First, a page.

Both God and Jesus continue to be active in human history. Yet, some steps have to be taken in order to recognize and respond to their presence. Isaiah calls for renunciation of fear, delusion and doubt in order to welcome and follow God, even through the wilderness. The author of 2 Peter argues for patience and trust even if the Lord does not appear in such an immediate and apparent way as some of his readers expected. The Christian life should be one of active waiting in trust and faithfulness to the Lord’s teaching. In the Gospel, Mark indicates that sin is a major obstacle that needs to be removed before the Lord’s presence can have full effect in one’s life through the action of the Holy Spirit. Forgiveness of sin, although the work of the Lord himself, also requires human decision and initiative, as shown by those who came to receive John’s baptism. It is within a person’s power to change or eliminate the obstacles that obstruct God’s action in daily life. When this happens, in the words of the Psalmist “steadfast love and faithfulness will meet; righteousness and peace will kiss each other” – and the Lord will fill life with his blessings.

Listening to the Word of God

Jesus came to live among us on earth more than two thousands of years ago. However, as Christians, we believe in his continuing presence – he continues to come to us every day. Often we do not pay attention to those opportune moments in which he is present with us. This could be because of our bad behaviour which can “exile us” from his presence, as seen in the first reading from the prophet Isaiah. We can indeed exile ourselves from our very self and immerse ourselves in the world of the latest iPhones, laptops, fashions and other enticing pursuits. To prevent ourselves from being swallowed up by these things, we have to keep in mind that every act has its own consequences and be mindful of what can enslave us. For the people of Israel, their violations of the Covenant led to the loss of their homeland and the exile. For us, it could lead to separating ourselves from our families and friends, the break-up of relationships and even death. Let us keep in mind that whenever we exile ourselves from God, we fall into slavery. We might have everything materially but we still find ourselves unhappy. This sense of unhappiness is not coming from God but from us.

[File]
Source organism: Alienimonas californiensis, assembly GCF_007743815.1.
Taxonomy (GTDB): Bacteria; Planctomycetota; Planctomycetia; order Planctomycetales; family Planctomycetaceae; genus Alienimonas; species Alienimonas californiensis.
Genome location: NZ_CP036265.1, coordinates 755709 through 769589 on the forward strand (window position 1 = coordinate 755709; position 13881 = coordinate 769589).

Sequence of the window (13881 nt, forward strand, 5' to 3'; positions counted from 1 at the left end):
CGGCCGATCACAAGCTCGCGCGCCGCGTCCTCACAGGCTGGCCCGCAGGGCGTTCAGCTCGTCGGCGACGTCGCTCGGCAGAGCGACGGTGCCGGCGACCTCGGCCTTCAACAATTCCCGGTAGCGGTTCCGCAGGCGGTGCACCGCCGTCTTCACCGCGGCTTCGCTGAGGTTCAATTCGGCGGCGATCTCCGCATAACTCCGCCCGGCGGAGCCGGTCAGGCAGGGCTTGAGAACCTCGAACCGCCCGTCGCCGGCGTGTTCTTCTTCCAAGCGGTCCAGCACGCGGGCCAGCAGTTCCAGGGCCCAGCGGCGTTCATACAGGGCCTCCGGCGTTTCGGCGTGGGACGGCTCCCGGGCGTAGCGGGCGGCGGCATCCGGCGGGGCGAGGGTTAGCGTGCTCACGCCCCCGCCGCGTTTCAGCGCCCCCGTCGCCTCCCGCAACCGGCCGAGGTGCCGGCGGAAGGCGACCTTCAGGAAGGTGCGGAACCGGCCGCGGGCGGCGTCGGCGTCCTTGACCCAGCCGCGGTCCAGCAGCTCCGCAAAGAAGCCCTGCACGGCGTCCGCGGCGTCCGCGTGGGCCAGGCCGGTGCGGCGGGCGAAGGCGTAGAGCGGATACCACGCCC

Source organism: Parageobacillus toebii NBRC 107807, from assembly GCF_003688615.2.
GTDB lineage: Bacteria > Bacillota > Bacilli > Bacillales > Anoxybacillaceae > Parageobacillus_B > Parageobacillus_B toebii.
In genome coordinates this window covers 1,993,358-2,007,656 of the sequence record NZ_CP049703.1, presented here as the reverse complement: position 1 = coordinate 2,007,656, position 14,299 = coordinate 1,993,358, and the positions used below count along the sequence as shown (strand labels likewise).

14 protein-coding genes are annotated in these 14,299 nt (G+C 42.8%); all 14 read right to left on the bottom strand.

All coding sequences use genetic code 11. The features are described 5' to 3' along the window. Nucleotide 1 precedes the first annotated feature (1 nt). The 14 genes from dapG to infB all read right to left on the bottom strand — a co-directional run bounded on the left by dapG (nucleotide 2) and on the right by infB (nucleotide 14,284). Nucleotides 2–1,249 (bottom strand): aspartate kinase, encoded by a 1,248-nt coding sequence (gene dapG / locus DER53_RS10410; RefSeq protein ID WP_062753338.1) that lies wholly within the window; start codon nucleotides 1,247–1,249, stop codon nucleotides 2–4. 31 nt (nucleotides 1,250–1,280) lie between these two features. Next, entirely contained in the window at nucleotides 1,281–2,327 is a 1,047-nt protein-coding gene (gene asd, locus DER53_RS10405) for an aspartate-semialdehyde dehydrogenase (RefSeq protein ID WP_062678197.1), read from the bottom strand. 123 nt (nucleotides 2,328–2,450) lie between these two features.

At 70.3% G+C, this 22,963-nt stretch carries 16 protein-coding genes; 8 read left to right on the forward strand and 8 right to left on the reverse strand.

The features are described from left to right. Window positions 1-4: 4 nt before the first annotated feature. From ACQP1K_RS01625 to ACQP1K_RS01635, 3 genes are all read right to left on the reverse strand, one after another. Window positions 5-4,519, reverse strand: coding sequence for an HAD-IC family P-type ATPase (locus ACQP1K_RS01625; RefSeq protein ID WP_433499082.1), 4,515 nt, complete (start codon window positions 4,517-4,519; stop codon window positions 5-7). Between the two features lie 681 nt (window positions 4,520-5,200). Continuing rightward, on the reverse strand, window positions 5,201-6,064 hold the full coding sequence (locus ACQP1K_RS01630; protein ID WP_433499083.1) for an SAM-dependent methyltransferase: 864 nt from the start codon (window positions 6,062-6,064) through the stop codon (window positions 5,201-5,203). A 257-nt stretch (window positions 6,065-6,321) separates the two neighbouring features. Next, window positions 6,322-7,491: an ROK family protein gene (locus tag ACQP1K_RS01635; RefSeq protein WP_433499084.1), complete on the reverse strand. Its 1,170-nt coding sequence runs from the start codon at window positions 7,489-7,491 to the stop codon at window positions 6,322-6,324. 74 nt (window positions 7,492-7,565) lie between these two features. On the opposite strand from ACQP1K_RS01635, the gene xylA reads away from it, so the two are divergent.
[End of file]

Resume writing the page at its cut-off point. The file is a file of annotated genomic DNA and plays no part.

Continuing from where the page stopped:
Focus on Jesus’ abiding presence can keep us free from enslavement, it can free us from subjection to what has already claimed our lives. One way to make this happen is to remove the obstacle of mutual hostility. In Africa these days, people in the same village or from different clans are killing one another for various reasons. We have tribal clashes not only in the villages but even in our big cities, places of work and academic institutions. Because this or that person does not speak my local language, I refuse to help him or her. Within families, people are not speaking to each other. At our places of work or in school we shout at those who are our subordinates. These are the mountains and valleys we are called to level to allow Jesus to come into our lives and communities. We are also called to make straight the roads linking parents to children, and children to parents and friends and neighbours. As Christians we have one Lord, the one and only Lord whose coming we commemorate. One of the best ways to welcome him is to make our relationships with others right. 

Another way of keeping ourselves open to Jesus’ presence is patience. In the second reading we are encouraged never to lose hope in God. We have a way of measuring time which is different from God’s. Knowing that, we should never be tempted to lose hope in God because of the difficult situations that we live in or because our expectations are not met. This is true in our personal life, but also when it comes to political systems that are very oppressive in some parts of Africa. Being patient in such situations means not allowing ourselves to be affected by the evil they practice, but opposing it by a life of Christian virtue. By our patience we bring about change. We cannot keep on expecting others to be the first to change; we have to be the ones to take the first step. By being proactive in this way and not giving up easily, we allow Jesus to be present in this world through us.


“The fish that swims against the current tastes the best.”



How is my relationship with those around me? Do I build bridges or walls between them and me?

What is it that has enslaved me so much that I cannot live in harmony with the people around me?


Response to God

In my personal prayers, I will recall all those whom I have offended and ask for their pardon, and I will forgive those who have offended me.


Response to your World

I will make it a point to smile, call and chat with friends or relatives from whom I have exiled myself.

As a group, we shall get a chain and place it on the table in the middle of us. We shall recall all our actions or behaviours that enslave us and ask God to break the chain of such attitudes.


Lord Jesus as we prepare to celebrate your birth, help me to be reconciled with you, my friends and family member, so that together we may celebrate the joy of our salvation, which you bring to us through your birth. We ask this through Christ our Lord.

Scripture quotations from New Revised Standard Version Bible: Catholic Edition, © 1989, 1993. Used with permission.


Second Sunday of Advent